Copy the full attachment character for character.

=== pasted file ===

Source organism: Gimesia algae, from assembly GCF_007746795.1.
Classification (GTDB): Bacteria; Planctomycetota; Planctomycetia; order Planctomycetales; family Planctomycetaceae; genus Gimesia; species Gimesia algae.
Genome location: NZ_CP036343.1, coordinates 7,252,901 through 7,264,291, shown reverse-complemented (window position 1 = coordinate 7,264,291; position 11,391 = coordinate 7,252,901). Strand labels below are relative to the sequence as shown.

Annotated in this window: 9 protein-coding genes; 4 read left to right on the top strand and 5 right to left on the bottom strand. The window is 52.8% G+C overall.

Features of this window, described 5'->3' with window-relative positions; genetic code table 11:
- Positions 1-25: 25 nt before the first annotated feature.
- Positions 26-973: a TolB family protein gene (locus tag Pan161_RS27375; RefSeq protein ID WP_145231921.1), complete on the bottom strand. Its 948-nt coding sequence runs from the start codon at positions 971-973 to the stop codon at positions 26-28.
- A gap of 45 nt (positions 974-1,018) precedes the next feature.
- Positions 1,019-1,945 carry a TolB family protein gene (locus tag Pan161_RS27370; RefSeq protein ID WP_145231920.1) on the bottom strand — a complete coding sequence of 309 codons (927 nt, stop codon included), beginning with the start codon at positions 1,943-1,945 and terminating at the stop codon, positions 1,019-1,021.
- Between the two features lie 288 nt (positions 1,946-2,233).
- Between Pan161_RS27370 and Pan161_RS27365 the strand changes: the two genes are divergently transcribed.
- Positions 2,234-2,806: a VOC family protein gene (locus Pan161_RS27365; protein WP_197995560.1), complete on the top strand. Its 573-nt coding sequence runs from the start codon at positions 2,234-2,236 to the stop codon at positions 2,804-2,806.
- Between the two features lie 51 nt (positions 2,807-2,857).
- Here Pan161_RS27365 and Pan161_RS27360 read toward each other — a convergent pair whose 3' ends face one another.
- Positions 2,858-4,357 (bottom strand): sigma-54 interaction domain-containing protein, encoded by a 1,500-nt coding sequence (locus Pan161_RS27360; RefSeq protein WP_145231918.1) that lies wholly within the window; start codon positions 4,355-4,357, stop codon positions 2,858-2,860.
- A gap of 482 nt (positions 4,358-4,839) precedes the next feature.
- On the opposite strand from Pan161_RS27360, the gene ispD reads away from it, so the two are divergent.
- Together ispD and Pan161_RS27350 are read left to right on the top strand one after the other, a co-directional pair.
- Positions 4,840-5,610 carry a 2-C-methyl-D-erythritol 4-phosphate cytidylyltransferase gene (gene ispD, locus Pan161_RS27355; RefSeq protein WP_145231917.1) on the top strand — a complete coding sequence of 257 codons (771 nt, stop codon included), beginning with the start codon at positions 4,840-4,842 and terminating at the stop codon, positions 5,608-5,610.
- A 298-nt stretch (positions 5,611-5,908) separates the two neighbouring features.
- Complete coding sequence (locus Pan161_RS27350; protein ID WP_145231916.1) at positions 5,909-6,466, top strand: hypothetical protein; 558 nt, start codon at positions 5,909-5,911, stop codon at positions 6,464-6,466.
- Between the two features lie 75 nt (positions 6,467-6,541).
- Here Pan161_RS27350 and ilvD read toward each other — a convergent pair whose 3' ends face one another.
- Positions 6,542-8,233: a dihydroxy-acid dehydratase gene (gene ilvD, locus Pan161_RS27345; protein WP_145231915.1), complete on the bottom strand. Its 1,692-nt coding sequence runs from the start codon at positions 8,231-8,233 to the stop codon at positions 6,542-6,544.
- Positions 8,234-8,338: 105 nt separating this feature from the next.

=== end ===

Source organism: Gimesia algae, from assembly GCF_007746795.1.
Classification (GTDB): Bacteria; Planctomycetota; Planctomycetia; order Planctomycetales; family Planctomycetaceae; genus Gimesia; species Gimesia algae.
Genome location: NZ_CP036343.1, coordinates 7,252,901 through 7,264,291, shown reverse-complemented (window position 1 = coordinate 7,264,291; position 11,391 = coordinate 7,252,901). Strand labels below are relative to the sequence as shown.

Annotated in this window: 9 protein-coding genes; 4 read left to right on the top strand and 5 right to left on the bottom strand. The window is 52.8% G+C overall.

Features of this window, described 5'->3' with window-relative positions; genetic code table 11:
- Positions 1-25: 25 nt before the first annotated feature.
- Positions 26-973: a TolB family protein gene (locus tag Pan161_RS27375; RefSeq protein ID WP_145231921.1), complete on the bottom strand. Its 948-nt coding sequence runs from the start codon at positions 971-973 to the stop codon at positions 26-28.
- A gap of 45 nt (positions 974-1,018) precedes the next feature.
- Positions 1,019-1,945 carry a TolB family protein gene (locus tag Pan161_RS27370; RefSeq protein ID WP_145231920.1) on the bottom strand — a complete coding sequence of 309 codons (927 nt, stop codon included), beginning with the start codon at positions 1,943-1,945 and terminating at the stop codon, positions 1,019-1,021.
- Between the two features lie 288 nt (positions 1,946-2,233).
- Between Pan161_RS27370 and Pan161_RS27365 the strand changes: the two genes are divergently transcribed.
- Positions 2,234-2,806: a VOC family protein gene (locus Pan161_RS27365; protein WP_197995560.1), complete on the top strand. Its 573-nt coding sequence runs from the start codon at positions 2,234-2,236 to the stop codon at positions 2,804-2,806.
- Between the two features lie 51 nt (positions 2,807-2,857).
- Here Pan161_RS27365 and Pan161_RS27360 read toward each other — a convergent pair whose 3' ends face one another.
- Positions 2,858-4,357 (bottom strand): sigma-54 interaction domain-containing protein, encoded by a 1,500-nt coding sequence (locus Pan161_RS27360; RefSeq protein WP_145231918.1) that lies wholly within the window; start codon positions 4,355-4,357, stop codon positions 2,858-2,860.
- A gap of 482 nt (positions 4,358-4,839) precedes the next feature.
- On the opposite strand from Pan161_RS27360, the gene ispD reads away from it, so the two are divergent.
- Together ispD and Pan161_RS27350 are read left to right on the top strand one after the other, a co-directional pair.
- Positions 4,840-5,610 carry a 2-C-methyl-D-erythritol 4-phosphate cytidylyltransferase gene (gene ispD, locus Pan161_RS27355; RefSeq protein WP_145231917.1) on the top strand — a complete coding sequence of 257 codons (771 nt, stop codon included), beginning with the start codon at positions 4,840-4,842 and terminating at the stop codon, positions 5,608-5,610.
- A 298-nt stretch (positions 5,611-5,908) separates the two neighbouring features.
- Complete coding sequence (locus Pan161_RS27350; protein ID WP_145231916.1) at positions 5,909-6,466, top strand: hypothetical protein; 558 nt, start codon at positions 5,909-5,911, stop codon at positions 6,464-6,466.
- Between the two features lie 75 nt (positions 6,467-6,541).
- Here Pan161_RS27350 and ilvD read toward each other — a convergent pair whose 3' ends face one another.
- Positions 6,542-8,233: a dihydroxy-acid dehydratase gene (gene ilvD, locus Pan161_RS27345; protein WP_145231915.1), complete on the bottom strand. Its 1,692-nt coding sequence runs from the start codon at positions 8,231-8,233 to the stop codon at positions 6,542-6,544.
- Positions 8,234-8,338: 105 nt separating this feature from the next.